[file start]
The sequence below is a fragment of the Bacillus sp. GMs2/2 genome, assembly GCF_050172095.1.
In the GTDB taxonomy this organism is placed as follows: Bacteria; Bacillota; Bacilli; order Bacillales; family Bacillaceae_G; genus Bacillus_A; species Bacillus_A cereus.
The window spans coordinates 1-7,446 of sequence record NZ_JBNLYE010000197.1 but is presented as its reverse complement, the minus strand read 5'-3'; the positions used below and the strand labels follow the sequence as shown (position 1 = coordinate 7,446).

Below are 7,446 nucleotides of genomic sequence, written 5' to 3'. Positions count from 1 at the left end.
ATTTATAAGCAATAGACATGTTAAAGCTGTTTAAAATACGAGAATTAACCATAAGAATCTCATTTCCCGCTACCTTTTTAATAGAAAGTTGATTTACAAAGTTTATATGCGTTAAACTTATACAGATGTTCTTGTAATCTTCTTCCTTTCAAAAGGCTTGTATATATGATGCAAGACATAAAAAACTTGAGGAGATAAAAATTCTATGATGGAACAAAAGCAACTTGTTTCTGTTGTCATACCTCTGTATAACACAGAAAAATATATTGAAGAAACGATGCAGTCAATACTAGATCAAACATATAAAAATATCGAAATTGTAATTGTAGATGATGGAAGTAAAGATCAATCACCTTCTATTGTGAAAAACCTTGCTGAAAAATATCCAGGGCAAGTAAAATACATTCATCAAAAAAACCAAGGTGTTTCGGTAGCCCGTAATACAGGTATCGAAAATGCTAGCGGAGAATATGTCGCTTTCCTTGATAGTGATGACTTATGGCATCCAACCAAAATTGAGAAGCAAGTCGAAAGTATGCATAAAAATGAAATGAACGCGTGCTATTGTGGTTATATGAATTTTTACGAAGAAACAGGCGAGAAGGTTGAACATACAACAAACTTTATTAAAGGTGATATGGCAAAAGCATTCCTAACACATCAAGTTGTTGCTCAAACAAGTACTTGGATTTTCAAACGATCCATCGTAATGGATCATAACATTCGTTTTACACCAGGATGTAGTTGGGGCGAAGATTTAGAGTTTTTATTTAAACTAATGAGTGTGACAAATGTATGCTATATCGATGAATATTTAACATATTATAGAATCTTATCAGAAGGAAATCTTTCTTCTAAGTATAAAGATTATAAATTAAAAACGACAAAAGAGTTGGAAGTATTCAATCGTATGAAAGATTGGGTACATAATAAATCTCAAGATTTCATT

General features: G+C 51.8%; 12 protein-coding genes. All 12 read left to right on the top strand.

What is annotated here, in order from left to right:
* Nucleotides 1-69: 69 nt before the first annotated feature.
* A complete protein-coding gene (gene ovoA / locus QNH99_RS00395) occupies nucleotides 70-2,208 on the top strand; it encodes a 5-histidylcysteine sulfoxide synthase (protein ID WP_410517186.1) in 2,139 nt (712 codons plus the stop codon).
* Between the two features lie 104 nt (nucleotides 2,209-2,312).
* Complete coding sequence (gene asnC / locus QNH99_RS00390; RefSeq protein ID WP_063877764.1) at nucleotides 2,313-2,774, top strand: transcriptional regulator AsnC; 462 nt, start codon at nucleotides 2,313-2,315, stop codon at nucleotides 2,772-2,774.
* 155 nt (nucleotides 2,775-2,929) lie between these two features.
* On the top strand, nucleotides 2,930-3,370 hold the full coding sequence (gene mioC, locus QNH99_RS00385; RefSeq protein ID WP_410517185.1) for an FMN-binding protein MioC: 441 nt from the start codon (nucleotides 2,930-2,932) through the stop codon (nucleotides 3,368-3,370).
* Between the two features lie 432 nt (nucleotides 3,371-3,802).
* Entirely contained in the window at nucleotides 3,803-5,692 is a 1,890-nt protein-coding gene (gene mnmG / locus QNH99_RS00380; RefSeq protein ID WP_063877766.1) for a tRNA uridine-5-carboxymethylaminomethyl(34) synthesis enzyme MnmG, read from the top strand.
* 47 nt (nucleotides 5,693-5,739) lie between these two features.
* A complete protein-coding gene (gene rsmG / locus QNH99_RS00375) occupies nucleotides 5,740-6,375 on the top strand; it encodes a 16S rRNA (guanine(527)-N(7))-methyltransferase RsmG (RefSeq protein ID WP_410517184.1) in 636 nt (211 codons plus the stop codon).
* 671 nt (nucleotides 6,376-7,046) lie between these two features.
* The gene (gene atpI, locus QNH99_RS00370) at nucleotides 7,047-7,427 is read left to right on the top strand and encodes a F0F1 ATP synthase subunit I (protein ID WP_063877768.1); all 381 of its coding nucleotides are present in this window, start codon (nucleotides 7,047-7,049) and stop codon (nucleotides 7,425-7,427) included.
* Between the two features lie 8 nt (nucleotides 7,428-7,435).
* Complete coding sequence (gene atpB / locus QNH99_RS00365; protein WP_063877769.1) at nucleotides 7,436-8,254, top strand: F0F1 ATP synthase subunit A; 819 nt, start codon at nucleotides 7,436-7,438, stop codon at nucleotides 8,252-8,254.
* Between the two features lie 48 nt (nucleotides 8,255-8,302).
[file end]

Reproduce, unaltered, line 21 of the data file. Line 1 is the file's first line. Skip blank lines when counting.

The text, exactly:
* Complete coding sequence (gene atpB / locus QNH99_RS00365; protein WP_063877769.1) at nucleotides 7,436-8,254, top strand: F0F1 ATP synthase subunit A; 819 nt, start codon at nucleotides 7,436-7,438, stop codon at nucleotides 8,252-8,254.